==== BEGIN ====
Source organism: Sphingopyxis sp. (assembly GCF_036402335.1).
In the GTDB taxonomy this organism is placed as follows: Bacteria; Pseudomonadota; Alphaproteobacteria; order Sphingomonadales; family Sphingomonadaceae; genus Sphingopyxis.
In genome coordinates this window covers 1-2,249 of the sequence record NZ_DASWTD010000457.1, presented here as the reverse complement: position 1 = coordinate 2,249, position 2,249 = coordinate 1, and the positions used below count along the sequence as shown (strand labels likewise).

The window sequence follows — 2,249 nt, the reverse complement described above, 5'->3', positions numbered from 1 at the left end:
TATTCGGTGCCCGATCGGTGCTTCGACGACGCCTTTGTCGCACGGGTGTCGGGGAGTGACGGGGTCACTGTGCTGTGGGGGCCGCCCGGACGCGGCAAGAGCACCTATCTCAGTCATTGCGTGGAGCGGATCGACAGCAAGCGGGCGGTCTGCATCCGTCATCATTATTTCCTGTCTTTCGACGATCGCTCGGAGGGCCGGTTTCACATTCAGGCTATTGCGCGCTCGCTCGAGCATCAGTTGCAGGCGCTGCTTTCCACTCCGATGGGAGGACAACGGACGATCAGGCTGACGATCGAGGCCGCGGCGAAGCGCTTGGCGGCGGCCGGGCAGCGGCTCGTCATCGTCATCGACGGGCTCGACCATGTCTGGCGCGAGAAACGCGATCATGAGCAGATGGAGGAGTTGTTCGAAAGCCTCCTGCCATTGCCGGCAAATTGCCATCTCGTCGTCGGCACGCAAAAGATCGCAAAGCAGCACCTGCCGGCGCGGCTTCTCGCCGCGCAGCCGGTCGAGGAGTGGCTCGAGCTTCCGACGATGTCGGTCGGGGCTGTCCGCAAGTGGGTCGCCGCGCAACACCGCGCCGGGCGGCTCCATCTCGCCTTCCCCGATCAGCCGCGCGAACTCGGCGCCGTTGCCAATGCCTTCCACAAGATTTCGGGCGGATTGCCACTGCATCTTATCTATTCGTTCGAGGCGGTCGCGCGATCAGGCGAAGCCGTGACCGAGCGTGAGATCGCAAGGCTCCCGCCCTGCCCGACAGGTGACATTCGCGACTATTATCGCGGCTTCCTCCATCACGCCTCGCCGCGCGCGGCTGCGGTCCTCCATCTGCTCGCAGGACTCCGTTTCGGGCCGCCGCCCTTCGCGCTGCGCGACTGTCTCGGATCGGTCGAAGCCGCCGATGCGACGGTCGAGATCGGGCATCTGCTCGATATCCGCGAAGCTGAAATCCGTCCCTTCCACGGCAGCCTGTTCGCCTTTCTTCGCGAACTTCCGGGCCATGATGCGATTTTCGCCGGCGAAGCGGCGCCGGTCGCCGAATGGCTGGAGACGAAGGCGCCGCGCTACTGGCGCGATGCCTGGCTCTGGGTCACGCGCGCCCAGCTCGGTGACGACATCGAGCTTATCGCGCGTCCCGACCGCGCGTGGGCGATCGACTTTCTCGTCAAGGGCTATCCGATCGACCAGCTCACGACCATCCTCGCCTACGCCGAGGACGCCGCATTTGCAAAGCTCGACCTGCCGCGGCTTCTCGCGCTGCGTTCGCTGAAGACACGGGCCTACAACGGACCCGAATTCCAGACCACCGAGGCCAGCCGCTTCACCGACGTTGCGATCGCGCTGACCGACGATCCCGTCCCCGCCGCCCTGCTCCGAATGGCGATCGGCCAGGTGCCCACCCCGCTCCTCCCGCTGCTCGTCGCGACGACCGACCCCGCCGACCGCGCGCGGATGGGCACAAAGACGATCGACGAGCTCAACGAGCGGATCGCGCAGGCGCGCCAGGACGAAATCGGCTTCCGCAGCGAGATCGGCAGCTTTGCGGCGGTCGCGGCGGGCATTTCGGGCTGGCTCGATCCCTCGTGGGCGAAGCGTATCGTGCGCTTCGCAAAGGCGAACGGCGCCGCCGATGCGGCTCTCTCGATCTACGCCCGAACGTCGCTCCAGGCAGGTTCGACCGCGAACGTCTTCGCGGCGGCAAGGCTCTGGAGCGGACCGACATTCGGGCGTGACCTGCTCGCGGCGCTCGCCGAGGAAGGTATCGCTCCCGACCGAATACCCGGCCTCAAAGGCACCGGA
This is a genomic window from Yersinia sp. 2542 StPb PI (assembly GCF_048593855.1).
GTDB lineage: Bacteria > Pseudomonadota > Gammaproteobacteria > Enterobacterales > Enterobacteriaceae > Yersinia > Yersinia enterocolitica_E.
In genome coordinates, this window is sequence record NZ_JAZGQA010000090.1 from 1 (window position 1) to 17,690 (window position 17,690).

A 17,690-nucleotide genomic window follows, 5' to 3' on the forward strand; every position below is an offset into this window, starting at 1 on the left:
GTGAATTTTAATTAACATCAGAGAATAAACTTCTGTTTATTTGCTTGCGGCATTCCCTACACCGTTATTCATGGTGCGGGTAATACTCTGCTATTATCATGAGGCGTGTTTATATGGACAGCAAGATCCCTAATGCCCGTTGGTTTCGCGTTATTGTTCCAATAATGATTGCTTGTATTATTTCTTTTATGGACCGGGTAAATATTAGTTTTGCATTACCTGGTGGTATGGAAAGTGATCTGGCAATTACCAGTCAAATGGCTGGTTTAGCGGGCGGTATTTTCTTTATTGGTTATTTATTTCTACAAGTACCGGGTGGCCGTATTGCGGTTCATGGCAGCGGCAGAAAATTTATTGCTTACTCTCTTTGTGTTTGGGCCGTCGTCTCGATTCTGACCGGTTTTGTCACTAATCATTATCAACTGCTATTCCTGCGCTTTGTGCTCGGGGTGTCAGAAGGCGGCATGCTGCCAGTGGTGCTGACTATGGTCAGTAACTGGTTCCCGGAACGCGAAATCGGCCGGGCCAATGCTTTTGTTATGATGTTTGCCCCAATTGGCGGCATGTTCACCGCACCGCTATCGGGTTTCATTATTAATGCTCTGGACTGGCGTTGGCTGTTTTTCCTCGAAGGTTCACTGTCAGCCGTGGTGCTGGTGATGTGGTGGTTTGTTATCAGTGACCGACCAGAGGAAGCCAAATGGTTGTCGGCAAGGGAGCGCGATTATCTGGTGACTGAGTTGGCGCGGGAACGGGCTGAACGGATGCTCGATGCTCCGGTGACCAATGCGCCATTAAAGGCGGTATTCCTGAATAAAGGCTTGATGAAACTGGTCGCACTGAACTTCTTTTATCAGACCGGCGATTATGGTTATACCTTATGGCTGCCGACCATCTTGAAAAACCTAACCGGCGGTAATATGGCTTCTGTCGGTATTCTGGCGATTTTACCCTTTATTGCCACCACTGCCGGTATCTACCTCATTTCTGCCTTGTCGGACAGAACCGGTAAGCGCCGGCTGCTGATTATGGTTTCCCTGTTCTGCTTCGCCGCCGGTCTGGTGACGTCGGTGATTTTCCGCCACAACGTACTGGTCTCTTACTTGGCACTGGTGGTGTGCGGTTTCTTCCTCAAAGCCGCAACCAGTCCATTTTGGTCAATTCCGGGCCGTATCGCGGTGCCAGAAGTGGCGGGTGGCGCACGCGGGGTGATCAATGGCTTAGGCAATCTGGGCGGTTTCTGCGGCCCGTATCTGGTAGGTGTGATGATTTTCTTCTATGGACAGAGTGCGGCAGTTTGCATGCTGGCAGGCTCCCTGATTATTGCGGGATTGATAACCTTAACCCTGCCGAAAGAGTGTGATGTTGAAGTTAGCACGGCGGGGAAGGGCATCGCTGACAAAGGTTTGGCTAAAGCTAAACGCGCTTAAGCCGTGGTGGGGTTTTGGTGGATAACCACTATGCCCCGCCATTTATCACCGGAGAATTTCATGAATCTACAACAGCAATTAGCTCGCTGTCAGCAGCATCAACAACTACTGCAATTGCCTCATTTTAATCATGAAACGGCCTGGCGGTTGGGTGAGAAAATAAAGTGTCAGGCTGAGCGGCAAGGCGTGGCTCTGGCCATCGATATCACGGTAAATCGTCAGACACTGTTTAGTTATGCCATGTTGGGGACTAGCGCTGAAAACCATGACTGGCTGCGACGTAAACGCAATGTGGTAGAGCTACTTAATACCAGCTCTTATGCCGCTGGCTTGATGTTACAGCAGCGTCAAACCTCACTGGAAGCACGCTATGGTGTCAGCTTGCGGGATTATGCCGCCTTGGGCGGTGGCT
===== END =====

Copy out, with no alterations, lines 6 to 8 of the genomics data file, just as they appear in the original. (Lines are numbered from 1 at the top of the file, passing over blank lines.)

This is a genomic window from Yersinia sp. 2542 StPb PI (assembly GCF_048593855.1).
GTDB lineage: Bacteria > Pseudomonadota > Gammaproteobacteria > Enterobacterales > Enterobacteriaceae > Yersinia > Yersinia enterocolitica_E.
In genome coordinates, this window is sequence record NZ_JAZGQA010000090.1 from 1 (window position 1) to 17,690 (window position 17,690).